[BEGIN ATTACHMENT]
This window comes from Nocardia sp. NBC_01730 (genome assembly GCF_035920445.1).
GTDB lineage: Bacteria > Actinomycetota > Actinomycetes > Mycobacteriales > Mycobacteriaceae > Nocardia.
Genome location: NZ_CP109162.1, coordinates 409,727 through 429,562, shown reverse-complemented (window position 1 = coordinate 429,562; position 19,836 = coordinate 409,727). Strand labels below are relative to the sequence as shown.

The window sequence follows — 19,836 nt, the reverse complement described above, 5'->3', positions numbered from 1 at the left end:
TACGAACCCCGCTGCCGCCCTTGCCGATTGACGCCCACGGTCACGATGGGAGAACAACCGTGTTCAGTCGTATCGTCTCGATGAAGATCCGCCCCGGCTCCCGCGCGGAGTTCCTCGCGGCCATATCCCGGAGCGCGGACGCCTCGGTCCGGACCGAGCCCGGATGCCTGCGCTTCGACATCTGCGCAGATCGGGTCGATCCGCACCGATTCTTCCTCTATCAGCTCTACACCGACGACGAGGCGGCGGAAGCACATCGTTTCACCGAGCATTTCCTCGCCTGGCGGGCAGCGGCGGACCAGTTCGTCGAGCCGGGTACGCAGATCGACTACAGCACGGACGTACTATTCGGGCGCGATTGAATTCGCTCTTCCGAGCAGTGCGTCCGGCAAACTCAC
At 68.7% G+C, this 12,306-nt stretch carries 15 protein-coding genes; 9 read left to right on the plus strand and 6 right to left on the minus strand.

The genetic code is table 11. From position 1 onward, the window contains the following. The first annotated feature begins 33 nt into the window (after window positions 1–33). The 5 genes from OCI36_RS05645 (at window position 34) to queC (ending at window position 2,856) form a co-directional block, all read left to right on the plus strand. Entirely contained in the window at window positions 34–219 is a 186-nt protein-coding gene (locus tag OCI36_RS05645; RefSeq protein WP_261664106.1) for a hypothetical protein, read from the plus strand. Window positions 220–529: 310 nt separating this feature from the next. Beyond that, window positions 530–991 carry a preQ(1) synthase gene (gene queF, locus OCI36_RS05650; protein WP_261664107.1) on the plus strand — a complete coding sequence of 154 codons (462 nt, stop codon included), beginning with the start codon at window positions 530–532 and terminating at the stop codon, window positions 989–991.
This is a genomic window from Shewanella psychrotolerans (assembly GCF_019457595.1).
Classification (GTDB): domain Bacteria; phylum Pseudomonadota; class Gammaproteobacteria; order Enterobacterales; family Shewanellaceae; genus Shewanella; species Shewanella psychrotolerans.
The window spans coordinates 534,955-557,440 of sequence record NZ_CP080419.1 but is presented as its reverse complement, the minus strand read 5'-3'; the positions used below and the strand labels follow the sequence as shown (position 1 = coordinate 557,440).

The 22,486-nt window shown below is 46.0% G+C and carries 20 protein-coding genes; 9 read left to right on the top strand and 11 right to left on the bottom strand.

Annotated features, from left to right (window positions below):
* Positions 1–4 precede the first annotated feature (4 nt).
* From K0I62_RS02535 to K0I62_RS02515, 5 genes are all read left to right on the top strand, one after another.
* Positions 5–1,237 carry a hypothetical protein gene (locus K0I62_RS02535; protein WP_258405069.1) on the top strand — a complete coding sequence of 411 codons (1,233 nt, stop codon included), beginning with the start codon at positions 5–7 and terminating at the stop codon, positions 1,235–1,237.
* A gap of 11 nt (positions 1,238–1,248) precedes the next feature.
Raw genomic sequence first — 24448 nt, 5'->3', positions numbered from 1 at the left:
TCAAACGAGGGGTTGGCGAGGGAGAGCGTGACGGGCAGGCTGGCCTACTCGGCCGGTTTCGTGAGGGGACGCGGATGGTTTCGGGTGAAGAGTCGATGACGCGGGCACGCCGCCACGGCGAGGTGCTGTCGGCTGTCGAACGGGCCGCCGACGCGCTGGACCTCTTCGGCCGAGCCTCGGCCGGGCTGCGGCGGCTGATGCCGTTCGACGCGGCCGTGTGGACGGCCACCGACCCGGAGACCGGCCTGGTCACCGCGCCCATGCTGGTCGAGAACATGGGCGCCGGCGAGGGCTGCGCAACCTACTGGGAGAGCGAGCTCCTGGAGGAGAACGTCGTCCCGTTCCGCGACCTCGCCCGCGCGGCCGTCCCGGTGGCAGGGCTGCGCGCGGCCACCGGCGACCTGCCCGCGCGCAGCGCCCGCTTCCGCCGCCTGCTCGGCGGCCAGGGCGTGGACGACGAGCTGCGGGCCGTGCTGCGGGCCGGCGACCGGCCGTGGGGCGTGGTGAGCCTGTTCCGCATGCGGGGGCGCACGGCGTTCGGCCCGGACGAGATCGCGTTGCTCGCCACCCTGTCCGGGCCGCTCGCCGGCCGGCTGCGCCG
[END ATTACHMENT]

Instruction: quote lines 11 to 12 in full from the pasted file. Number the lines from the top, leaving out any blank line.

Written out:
The 22,486-nt window shown below is 46.0% G+C and carries 20 protein-coding genes; 9 read left to right on the top strand and 11 right to left on the bottom strand.

Annotated features, from left to right (window positions below):